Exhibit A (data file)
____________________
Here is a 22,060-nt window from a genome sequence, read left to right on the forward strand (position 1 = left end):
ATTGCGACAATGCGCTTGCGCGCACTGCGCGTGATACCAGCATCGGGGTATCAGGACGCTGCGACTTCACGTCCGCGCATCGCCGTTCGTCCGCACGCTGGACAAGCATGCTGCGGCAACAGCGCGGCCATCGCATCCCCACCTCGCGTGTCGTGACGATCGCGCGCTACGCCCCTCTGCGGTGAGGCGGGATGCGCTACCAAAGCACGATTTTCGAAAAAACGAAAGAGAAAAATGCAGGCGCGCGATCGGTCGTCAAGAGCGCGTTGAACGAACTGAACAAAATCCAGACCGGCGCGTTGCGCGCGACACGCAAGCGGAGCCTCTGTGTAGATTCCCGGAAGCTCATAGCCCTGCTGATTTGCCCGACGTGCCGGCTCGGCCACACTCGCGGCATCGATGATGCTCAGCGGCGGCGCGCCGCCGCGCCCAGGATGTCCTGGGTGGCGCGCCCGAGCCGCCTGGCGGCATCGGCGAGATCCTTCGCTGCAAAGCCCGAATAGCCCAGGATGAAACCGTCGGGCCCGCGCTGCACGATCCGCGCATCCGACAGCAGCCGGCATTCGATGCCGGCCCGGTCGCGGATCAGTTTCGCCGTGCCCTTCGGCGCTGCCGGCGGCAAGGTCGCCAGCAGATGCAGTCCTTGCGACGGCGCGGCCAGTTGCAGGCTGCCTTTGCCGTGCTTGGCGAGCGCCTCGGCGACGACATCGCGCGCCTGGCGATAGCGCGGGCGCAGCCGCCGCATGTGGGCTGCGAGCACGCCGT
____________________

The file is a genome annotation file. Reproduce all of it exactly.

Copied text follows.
Here is a 22,060-nt window from a genome sequence, read left to right on the forward strand (position 1 = left end):
ATTGCGACAATGCGCTTGCGCGCACTGCGCGTGATACCAGCATCGGGGTATCAGGACGCTGCGACTTCACGTCCGCGCATCGCCGTTCGTCCGCACGCTGGACAAGCATGCTGCGGCAACAGCGCGGCCATCGCATCCCCACCTCGCGTGTCGTGACGATCGCGCGCTACGCCCCTCTGCGGTGAGGCGGGATGCGCTACCAAAGCACGATTTTCGAAAAAACGAAAGAGAAAAATGCAGGCGCGCGATCGGTCGTCAAGAGCGCGTTGAACGAACTGAACAAAATCCAGACCGGCGCGTTGCGCGCGACACGCAAGCGGAGCCTCTGTGTAGATTCCCGGAAGCTCATAGCCCTGCTGATTTGCCCGACGTGCCGGCTCGGCCACACTCGCGGCATCGATGATGCTCAGCGGCGGCGCGCCGCCGCGCCCAGGATGTCCTGGGTGGCGCGCCCGAGCCGCCTGGCGGCATCGGCGAGATCCTTCGCTGCAAAGCCCGAATAGCCCAGGATGAAACCGTCGGGCCCGCGCTGCACGATCCGCGCATCCGACAGCAGCCGGCATTCGATGCCGGCCCGGTCGCGGATCAGTTTCGCCGTGCCCTTCGGCGCTGCCGGCGGCAAGGTCGCCAGCAGATGCAGTCCTTGCGACGGCGCGGCCAGTTGCAGGCTGCCTTTGCCGTGCTTGGCGAGCGCCTCGGCGACGACATCGCGCGCCTGGCGATAGCGCGGGCGCAGCCGCCGCATGTGGGCTGCGAGCACGCCGT